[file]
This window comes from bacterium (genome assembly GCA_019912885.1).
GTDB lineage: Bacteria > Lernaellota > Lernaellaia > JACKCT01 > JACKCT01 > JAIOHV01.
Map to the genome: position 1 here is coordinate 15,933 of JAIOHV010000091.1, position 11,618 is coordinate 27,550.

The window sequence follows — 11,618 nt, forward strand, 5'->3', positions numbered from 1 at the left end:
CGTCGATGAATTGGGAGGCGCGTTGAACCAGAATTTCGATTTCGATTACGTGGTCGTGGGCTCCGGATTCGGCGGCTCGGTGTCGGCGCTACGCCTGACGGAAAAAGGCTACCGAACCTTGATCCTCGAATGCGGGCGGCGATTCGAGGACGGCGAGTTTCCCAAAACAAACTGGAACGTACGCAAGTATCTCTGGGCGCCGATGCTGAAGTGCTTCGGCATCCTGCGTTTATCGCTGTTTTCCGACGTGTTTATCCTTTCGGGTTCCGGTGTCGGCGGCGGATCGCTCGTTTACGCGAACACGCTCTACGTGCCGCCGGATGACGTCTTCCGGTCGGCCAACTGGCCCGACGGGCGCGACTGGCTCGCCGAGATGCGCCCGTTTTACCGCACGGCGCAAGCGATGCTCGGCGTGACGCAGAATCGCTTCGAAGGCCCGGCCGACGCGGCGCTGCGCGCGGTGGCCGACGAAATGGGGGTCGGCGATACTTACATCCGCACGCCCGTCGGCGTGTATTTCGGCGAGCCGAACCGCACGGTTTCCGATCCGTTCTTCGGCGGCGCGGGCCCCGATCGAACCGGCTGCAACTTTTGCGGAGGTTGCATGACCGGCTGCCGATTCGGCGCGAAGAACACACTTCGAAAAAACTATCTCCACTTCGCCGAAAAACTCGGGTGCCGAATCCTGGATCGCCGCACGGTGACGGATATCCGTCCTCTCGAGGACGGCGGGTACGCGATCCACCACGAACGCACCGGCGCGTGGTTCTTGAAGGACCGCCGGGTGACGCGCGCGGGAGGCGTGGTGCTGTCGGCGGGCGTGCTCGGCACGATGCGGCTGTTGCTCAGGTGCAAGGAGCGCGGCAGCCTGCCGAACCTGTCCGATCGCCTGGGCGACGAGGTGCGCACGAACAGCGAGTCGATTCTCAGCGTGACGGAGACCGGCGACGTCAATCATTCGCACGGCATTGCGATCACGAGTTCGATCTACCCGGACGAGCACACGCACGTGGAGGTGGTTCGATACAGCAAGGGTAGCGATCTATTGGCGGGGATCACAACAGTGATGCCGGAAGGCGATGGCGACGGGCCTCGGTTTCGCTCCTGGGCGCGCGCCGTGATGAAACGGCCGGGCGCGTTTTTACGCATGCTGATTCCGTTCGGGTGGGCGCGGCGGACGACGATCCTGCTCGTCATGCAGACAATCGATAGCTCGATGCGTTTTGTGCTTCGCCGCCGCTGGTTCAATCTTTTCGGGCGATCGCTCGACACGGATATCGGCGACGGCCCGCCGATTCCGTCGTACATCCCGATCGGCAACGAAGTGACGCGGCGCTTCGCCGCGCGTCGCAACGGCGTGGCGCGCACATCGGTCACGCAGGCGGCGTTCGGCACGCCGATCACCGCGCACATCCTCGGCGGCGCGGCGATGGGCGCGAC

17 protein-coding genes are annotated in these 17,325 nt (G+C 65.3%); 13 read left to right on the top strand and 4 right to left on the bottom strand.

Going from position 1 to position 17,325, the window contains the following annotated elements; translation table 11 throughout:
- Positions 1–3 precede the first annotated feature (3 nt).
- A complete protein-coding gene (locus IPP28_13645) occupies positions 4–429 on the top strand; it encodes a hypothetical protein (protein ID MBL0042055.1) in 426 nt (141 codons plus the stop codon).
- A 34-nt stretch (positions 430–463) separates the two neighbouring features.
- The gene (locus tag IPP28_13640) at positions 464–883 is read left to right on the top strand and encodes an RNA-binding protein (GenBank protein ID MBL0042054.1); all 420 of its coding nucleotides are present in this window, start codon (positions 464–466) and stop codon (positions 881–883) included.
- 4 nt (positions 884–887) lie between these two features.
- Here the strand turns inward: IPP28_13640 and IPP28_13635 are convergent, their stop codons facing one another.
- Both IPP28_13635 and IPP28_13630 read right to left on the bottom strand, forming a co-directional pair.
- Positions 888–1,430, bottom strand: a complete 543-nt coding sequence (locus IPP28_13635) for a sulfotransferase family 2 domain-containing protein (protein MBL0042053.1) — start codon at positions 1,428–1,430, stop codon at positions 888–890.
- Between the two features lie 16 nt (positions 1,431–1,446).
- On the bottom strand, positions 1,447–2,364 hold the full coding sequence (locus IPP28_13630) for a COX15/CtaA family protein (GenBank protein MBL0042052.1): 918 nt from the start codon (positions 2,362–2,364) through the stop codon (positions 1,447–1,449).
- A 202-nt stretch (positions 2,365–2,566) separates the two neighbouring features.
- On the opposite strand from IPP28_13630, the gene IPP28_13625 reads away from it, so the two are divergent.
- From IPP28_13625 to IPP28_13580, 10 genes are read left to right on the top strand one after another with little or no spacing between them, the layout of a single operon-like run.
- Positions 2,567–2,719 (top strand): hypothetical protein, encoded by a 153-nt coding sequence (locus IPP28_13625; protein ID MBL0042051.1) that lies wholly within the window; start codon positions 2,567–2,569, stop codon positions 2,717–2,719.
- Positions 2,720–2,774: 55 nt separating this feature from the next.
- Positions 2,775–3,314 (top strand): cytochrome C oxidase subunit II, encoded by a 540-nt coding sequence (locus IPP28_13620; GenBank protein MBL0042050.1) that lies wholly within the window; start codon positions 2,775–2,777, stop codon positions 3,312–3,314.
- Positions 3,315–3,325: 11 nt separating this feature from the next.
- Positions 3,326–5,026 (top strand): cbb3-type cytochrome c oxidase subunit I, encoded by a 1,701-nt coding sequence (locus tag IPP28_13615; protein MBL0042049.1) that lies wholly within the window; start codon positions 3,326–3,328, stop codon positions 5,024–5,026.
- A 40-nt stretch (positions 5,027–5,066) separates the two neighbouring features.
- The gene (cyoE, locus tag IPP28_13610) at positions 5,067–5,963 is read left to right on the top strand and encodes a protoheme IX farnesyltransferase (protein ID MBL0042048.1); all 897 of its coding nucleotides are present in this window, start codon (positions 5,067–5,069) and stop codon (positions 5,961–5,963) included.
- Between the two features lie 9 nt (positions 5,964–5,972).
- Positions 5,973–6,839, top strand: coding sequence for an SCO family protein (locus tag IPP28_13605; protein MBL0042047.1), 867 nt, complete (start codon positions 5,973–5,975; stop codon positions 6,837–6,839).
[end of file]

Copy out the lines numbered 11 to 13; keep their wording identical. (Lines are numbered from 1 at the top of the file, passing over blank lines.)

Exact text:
- The gene (locus tag IPP28_13640) at positions 464–883 is read left to right on the top strand and encodes an RNA-binding protein (GenBank protein ID MBL0042054.1); all 420 of its coding nucleotides are present in this window, start codon (positions 464–466) and stop codon (positions 881–883) included.
- 4 nt (positions 884–887) lie between these two features.
- Here the strand turns inward: IPP28_13640 and IPP28_13635 are convergent, their stop codons facing one another.